Rapid determination of short-chain fatty acids in colonic contents and faeces of humans and rats by acidified water-extraction and direct-injection gas chromatography

Research output: Contribution to journalArticle


Short-chain fatty acids (SCFAs) have attracted much attention recently because of their positive physiological effects. In this work, a rapid and reliable gas chromatographic method for determination of eight SCFAs, in colonic and faecal samples from rats and humans has been developed and validated. The methodology involves extraction of the SCFAs in water before a direct injection procedure on a FFAP capillary column. A stock standard solution containing acetic acid, propionic acid, n-butyric acid, i-butyric acid, n-valeric acid, i-valeric acid, n-caproic acid and n-heptanoic acid was prepared and used. A high linearity (r(2) > 0.9990), low quantification limit (2.38-30.14 mu M) and high recovery for most acids were obtained. Acidification of faecal samples was found to be crucial for quantitative determination of the SCFAs, and adjustment of pH to 2-3 was regarded as necessary. Glass wool inserted in the glass liner of the injection port proved effective in preventing the contamination of the column by non-volatiles, and 12% formic acid reduced the ghost peak that appeared gradually after several injections. After validation, the methodology was applied on two faecal samples from rats fed diets containing different amount of dietary fibre and one faecal sample from human fed a normal diet to test the accuracy of the developed method. Copyright (c) 2005 John Wiley & Sons, Ltd.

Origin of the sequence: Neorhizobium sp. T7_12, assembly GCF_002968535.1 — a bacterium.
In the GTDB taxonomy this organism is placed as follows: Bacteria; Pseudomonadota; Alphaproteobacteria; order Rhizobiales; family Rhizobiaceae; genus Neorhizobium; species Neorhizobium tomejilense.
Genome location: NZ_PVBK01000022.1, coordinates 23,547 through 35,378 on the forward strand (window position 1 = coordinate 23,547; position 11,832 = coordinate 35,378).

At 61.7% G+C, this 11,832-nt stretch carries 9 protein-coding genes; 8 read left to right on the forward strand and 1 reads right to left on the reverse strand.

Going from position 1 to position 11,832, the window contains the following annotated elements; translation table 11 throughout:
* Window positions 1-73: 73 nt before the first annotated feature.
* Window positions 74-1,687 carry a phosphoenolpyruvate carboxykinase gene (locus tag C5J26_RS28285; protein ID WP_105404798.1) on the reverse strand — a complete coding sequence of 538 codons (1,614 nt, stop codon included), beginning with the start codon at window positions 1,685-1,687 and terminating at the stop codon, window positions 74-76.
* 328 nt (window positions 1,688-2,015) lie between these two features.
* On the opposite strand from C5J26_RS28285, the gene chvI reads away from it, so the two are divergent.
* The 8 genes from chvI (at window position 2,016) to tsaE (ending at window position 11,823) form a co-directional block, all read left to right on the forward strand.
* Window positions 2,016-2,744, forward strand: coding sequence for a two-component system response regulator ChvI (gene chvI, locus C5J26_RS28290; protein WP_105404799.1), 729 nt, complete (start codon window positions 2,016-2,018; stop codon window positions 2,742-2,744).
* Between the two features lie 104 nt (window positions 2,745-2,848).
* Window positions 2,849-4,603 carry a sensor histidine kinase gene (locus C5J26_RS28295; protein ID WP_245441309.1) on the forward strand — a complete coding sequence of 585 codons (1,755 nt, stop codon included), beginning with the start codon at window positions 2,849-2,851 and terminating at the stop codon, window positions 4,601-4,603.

Research areas and keywords

Subject classification (UKÄ) – MANDATORY

  • Nutrition and Dietetics
  • Analytical Chemistry


  • water extraction, direct injection, short-chain fatty acids (SCFAs), gas chromatography, faeces, colonic contents
Original languageEnglish
Pages (from-to)674-682
JournalBiomedical Chromatography
Issue number8
Publication statusPublished - 2006
Publication categoryResearch

Bibliographic note

The information about affiliations in this record was updated in December 2015. The record was previously connected to the following departments: Applied Nutrition and Food Chemistry (011001300), Analytical Chemistry (S/LTH) (011001004)